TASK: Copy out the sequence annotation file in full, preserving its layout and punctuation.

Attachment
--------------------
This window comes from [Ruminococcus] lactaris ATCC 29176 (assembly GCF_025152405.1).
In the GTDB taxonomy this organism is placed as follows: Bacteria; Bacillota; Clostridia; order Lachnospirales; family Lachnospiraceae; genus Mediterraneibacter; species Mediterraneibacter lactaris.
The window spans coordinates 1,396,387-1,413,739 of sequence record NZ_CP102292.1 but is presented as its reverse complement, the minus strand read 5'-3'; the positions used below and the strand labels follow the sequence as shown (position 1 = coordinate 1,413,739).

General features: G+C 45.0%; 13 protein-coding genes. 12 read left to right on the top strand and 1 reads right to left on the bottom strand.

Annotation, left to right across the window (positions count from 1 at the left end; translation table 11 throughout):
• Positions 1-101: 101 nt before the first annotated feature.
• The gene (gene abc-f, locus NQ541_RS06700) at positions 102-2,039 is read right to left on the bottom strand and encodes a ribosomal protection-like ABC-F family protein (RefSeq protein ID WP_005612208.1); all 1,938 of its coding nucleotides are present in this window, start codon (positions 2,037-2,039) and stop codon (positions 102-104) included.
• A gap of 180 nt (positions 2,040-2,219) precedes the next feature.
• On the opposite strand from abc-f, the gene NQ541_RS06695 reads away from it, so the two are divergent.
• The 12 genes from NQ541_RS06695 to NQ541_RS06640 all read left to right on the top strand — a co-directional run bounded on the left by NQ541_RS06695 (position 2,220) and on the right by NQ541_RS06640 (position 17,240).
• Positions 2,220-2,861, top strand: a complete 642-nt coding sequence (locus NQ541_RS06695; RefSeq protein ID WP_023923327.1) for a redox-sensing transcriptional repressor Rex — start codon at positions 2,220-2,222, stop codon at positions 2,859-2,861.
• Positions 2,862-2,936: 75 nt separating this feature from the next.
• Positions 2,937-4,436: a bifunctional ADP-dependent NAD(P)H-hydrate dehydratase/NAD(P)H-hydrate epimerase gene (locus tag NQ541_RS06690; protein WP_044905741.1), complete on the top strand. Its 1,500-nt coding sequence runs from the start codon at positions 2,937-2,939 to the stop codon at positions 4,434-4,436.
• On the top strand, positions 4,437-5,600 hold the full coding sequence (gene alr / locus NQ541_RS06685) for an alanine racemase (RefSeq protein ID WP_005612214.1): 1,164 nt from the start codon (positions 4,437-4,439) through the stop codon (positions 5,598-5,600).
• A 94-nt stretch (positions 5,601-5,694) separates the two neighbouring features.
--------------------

This window comes from [Ruminococcus] lactaris ATCC 29176 (assembly GCF_025152405.1).
In the GTDB taxonomy this organism is placed as follows: Bacteria; Bacillota; Clostridia; order Lachnospirales; family Lachnospiraceae; genus Mediterraneibacter; species Mediterraneibacter lactaris.
The window spans coordinates 1,396,387-1,413,739 of sequence record NZ_CP102292.1 but is presented as its reverse complement, the minus strand read 5'-3'; the positions used below and the strand labels follow the sequence as shown (position 1 = coordinate 1,413,739).

General features: G+C 45.0%; 13 protein-coding genes. 12 read left to right on the top strand and 1 reads right to left on the bottom strand.

Annotation, left to right across the window (positions count from 1 at the left end; translation table 11 throughout):
• Positions 1-101: 101 nt before the first annotated feature.
• The gene (gene abc-f, locus NQ541_RS06700) at positions 102-2,039 is read right to left on the bottom strand and encodes a ribosomal protection-like ABC-F family protein (RefSeq protein ID WP_005612208.1); all 1,938 of its coding nucleotides are present in this window, start codon (positions 2,037-2,039) and stop codon (positions 102-104) included.
• A gap of 180 nt (positions 2,040-2,219) precedes the next feature.
• On the opposite strand from abc-f, the gene NQ541_RS06695 reads away from it, so the two are divergent.
• The 12 genes from NQ541_RS06695 to NQ541_RS06640 all read left to right on the top strand — a co-directional run bounded on the left by NQ541_RS06695 (position 2,220) and on the right by NQ541_RS06640 (position 17,240).
• Positions 2,220-2,861, top strand: a complete 642-nt coding sequence (locus NQ541_RS06695; RefSeq protein ID WP_023923327.1) for a redox-sensing transcriptional repressor Rex — start codon at positions 2,220-2,222, stop codon at positions 2,859-2,861.
• Positions 2,862-2,936: 75 nt separating this feature from the next.
• Positions 2,937-4,436: a bifunctional ADP-dependent NAD(P)H-hydrate dehydratase/NAD(P)H-hydrate epimerase gene (locus tag NQ541_RS06690; protein WP_044905741.1), complete on the top strand. Its 1,500-nt coding sequence runs from the start codon at positions 2,937-2,939 to the stop codon at positions 4,434-4,436.
• On the top strand, positions 4,437-5,600 hold the full coding sequence (gene alr / locus NQ541_RS06685) for an alanine racemase (RefSeq protein ID WP_005612214.1): 1,164 nt from the start codon (positions 4,437-4,439) through the stop codon (positions 5,598-5,600).
• A 94-nt stretch (positions 5,601-5,694) separates the two neighbouring features.